Igot a phone call at the house on Sunday evening with some surprising news: “It’s Stan,” a rodmaker friend told me, “he just passed away.”
If you live long enough you start to receive too many of these sorts of calls but I had to admit to being surprised by this and of course deeply saddened. As I posted a few months ago here on the site, Junior and I had run into him at the Marlborough show and he seemed pretty spry for 92, regaling us with some good fishing stories and, as Junior gleefully pointed out later, giving me more than my fair share of needling. In short, he seemed to be doing rather well.
I was told that his health deteriorated rapidly after recently returning home from Florida and he passed away in Nashua on Sunday with his son Steve Bogdan and his daughter-in-law Sandy at his side. A memorial service is planned for Tuesday April 5th at 10:00 am at St. Patricks church in Nashua with a luncheon to follow.
To many of us in the fly fishing world, of course, Bogdan was a legendary craftsman. Born in 1918 in Nashua, NH to a father who was a machinist, the younger Bogdan went to work for the Rollins Engine Company after graduating from high school in the mid 1930’s. As a fisherman and natural tinkerer, he soon began thinking about making his own fly reels and started experimenting with their construction on nights and weekends, producing his first reel in 1940. In what would become a Bogdan trademark, he developed an innovative and highly effective double-disc brake system capable of stopping the strongest fish while maintaining incredible smoothness, a combination which would go on to become the hallmark of fine fly reels.
So good were his creations, especially compared to many others of the era, that Bogdans soon became must-have equipment for serious fisherman. Much of his client list read like a who’s who of famous anglers: Ted Williams, Bing Crosby, Paul Volcker, and numerous British royalty and other celebrities, but there were also many others who would pinch pennies and wait years before finally acquiring one (I know because I was one of them).
Many other rodmakers and fisherman knew him better than I, but he was always especially kind to me when I first started out building rods (at which point Bogdan had been building reels for 30 years). I remember a friend taking me up to his shop many years ago – a modest but crowded affair not unlike my own – and marvelling at the simplicity of his machine tools: a lathe that was from the early 20th century, a milling machine not much newer, and of course boxes and boxes of materials from which his reels were made. To the very end of his life Bogdan relied solely on reputation, eschewing booths at fishing shows, catalogs, websites, and other marketing devices that everyone else needed out of necessity. If you wanted a Bogdan reel you had to call up the shop and get on his waiting list. That was how it worked.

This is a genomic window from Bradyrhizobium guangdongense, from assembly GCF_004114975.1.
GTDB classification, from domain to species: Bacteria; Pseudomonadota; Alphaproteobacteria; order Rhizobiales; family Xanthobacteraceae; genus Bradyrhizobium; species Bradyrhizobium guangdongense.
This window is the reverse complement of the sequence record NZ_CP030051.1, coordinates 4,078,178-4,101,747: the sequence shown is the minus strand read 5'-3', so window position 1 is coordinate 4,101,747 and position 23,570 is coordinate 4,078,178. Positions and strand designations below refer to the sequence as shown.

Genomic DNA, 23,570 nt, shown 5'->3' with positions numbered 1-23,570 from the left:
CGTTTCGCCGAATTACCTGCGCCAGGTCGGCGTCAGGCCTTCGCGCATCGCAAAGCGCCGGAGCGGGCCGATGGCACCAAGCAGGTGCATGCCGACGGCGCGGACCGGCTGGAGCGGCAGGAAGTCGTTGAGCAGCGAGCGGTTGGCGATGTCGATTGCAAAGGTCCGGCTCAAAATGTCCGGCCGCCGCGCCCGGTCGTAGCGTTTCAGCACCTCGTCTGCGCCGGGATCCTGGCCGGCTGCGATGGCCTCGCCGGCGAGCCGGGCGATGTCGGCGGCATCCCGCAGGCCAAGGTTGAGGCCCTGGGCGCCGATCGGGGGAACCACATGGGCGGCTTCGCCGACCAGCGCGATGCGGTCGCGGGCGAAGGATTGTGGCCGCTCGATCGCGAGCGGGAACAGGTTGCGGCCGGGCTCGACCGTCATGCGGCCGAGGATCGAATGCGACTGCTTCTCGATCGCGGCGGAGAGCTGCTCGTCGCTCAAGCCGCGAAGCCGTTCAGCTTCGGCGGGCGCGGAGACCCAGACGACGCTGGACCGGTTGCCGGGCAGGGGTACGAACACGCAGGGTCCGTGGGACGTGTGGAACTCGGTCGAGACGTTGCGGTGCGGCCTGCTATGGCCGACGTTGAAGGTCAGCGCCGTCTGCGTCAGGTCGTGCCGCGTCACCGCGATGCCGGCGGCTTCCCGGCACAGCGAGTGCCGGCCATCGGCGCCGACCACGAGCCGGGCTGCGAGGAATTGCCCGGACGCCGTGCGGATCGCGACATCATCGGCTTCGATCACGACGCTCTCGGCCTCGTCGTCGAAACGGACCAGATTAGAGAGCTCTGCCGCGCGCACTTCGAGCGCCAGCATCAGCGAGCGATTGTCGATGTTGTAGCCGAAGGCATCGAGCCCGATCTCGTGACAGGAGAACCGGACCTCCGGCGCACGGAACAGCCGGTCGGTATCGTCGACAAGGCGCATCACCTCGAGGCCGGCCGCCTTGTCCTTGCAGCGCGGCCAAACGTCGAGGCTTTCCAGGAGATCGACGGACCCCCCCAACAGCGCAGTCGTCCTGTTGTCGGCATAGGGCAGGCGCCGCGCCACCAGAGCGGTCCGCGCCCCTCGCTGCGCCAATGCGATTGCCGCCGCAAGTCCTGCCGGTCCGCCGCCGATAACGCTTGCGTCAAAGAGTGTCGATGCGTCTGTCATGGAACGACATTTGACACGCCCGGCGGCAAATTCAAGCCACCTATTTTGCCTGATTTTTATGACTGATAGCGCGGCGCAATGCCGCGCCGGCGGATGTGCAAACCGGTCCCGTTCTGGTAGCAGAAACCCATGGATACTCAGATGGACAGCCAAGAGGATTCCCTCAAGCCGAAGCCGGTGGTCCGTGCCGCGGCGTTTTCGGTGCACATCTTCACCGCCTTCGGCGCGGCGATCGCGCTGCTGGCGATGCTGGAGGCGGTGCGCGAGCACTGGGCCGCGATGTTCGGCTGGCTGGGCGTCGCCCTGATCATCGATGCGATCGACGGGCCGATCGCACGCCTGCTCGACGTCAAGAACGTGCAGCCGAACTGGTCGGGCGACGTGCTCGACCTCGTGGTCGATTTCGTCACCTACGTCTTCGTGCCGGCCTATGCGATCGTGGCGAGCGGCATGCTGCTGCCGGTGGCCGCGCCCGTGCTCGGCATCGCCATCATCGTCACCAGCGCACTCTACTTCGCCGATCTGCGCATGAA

A yankee through and through, Bogdan also had a mischievous side. Many years ago I recall Stan helping me play a rather complicated prank on another fishing friend Joe Garman (also departed, sadly) involving a “secret salmon fly” that I had tied and which, through a complicated series of maneuvers, we managed to have crop up “serendipitously” wherever Garman appeared that season. It was exactly the kind of thing that Stan seemed to get a real kick out of, a break from the serious work of crafting the serious reels that bore his name.
Bogdan was also quick with a story, and one in particular – which I suspect was well-worn from retelling – involved fishing Lower Murdoch pool on the Grand Cascapedia, a pool that is notoriously difficult because of a tricky backcast where one’s line had to zip out over a section of nearby road. Well Stan was fishing there one morning and was apparently reaching back for a little extra oomph on a backcast when he ended up hooking a tree on the far side of the road. Turning around to see what had happened Bogdan was trying to figure out how to unhook the fly, when, much to his horror, he looked up the road and saw a Winnebago barreling down it and heading straight for his line. “It wouldn’t come free,” the diminutive Bogdan would say, “so what was I to do? I scrambled up the rip-rap and jammed the rod as high in the air as it would go. Sure enough the Winnebago just barely squeaked under it. When I turned around again, my guide calmly said: ‘Well, Stan, looks like you almost had the catch of a lifetime there.’ Did I ever!”
Above all of course Bogdan was also a superb craftsman and one who maintained his humble approach despite his worldwide fame. “I never wanted to grow my shop any bigger,” he once told me, “because I’m too damned particular about how to do things. Can you imagine the poor guy who would have to work for someone like me?” His devotion to the craft remained to the very end of course, and in his advanced age, when most would be embracing a life of relaxation, he still worked in the shop several days a week.
In fact when it was erroneously reported earlier this year (on this site among others) that he was quitting reelmaking altogether, Bogdan was emphatic about his plans. He had been a reelmaker his whole life, he pointed out, and he would continue to do it until the day he died. I don’t know about you, but I admire him all the more for doing exactly that.
Rest in peace Stan.
UPDATE: Forbes’ Monte Burke also has a brief tribute here, along with an earlier published article.